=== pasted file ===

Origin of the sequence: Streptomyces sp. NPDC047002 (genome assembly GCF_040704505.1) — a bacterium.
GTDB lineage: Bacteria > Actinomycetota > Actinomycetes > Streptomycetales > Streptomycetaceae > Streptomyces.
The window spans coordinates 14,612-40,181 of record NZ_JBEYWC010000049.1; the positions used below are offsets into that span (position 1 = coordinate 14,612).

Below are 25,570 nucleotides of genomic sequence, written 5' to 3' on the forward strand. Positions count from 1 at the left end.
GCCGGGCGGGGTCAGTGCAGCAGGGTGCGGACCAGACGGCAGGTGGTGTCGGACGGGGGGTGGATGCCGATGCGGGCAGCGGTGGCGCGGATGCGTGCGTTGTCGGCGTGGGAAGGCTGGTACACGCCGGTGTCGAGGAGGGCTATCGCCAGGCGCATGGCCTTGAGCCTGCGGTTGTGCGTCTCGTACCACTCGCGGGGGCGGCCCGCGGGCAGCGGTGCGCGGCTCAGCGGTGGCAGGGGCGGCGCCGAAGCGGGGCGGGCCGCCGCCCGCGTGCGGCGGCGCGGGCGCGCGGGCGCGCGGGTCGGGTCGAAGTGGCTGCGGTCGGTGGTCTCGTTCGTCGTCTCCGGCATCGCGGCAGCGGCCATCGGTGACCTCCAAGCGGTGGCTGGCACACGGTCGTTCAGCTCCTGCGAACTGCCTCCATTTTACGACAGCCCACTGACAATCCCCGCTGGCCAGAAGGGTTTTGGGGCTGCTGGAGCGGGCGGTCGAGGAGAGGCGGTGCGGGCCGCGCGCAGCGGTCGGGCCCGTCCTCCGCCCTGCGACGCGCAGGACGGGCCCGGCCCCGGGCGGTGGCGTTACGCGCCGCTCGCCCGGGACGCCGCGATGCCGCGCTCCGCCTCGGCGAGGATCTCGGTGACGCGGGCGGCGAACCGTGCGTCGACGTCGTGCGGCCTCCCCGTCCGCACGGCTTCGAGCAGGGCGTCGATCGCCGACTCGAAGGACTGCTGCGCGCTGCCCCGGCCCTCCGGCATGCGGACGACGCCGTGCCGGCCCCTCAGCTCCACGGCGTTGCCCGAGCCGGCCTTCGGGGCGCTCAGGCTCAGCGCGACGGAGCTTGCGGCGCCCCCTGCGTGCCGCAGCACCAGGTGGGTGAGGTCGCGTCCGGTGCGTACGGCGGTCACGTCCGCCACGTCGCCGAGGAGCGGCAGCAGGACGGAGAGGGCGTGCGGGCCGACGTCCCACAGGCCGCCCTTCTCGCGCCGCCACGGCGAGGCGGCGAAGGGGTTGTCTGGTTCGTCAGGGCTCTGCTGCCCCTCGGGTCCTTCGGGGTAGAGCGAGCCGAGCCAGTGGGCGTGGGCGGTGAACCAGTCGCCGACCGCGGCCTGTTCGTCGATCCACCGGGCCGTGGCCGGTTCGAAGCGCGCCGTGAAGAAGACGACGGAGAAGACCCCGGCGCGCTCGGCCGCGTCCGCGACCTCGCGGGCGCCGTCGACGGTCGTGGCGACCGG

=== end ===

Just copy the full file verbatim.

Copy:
Origin of the sequence: Streptomyces sp. NPDC047002 (genome assembly GCF_040704505.1) — a bacterium.
GTDB lineage: Bacteria > Actinomycetota > Actinomycetes > Streptomycetales > Streptomycetaceae > Streptomyces.
The window spans coordinates 14,612-40,181 of record NZ_JBEYWC010000049.1; the positions used below are offsets into that span (position 1 = coordinate 14,612).

Below are 25,570 nucleotides of genomic sequence, written 5' to 3' on the forward strand. Positions count from 1 at the left end.
GCCGGGCGGGGTCAGTGCAGCAGGGTGCGGACCAGACGGCAGGTGGTGTCGGACGGGGGGTGGATGCCGATGCGGGCAGCGGTGGCGCGGATGCGTGCGTTGTCGGCGTGGGAAGGCTGGTACACGCCGGTGTCGAGGAGGGCTATCGCCAGGCGCATGGCCTTGAGCCTGCGGTTGTGCGTCTCGTACCACTCGCGGGGGCGGCCCGCGGGCAGCGGTGCGCGGCTCAGCGGTGGCAGGGGCGGCGCCGAAGCGGGGCGGGCCGCCGCCCGCGTGCGGCGGCGCGGGCGCGCGGGCGCGCGGGTCGGGTCGAAGTGGCTGCGGTCGGTGGTCTCGTTCGTCGTCTCCGGCATCGCGGCAGCGGCCATCGGTGACCTCCAAGCGGTGGCTGGCACACGGTCGTTCAGCTCCTGCGAACTGCCTCCATTTTACGACAGCCCACTGACAATCCCCGCTGGCCAGAAGGGTTTTGGGGCTGCTGGAGCGGGCGGTCGAGGAGAGGCGGTGCGGGCCGCGCGCAGCGGTCGGGCCCGTCCTCCGCCCTGCGACGCGCAGGACGGGCCCGGCCCCGGGCGGTGGCGTTACGCGCCGCTCGCCCGGGACGCCGCGATGCCGCGCTCCGCCTCGGCGAGGATCTCGGTGACGCGGGCGGCGAACCGTGCGTCGACGTCGTGCGGCCTCCCCGTCCGCACGGCTTCGAGCAGGGCGTCGATCGCCGACTCGAAGGACTGCTGCGCGCTGCCCCGGCCCTCCGGCATGCGGACGACGCCGTGCCGGCCCCTCAGCTCCACGGCGTTGCCCGAGCCGGCCTTCGGGGCGCTCAGGCTCAGCGCGACGGAGCTTGCGGCGCCCCCTGCGTGCCGCAGCACCAGGTGGGTGAGGTCGCGTCCGGTGCGTACGGCGGTCACGTCCGCCACGTCGCCGAGGAGCGGCAGCAGGACGGAGAGGGCGTGCGGGCCGACGTCCCACAGGCCGCCCTTCTCGCGCCGCCACGGCGAGGCGGCGAAGGGGTTGTCTGGTTCGTCAGGGCTCTGCTGCCCCTCGGGTCCTTCGGGGTAGAGCGAGCCGAGCCAGTGGGCGTGGGCGGTGAACCAGTCGCCGACCGCGGCCTGTTCGTCGATCCACCGGGCCGTGGCCGGTTCGAAGCGCGCCGTGAAGAAGACGACGGAGAAGACCCCGGCGCGCTCGGCCGCGTCCGCGACCTCGCGGGCGCCGTCGACGGTCGTGGCGACCGG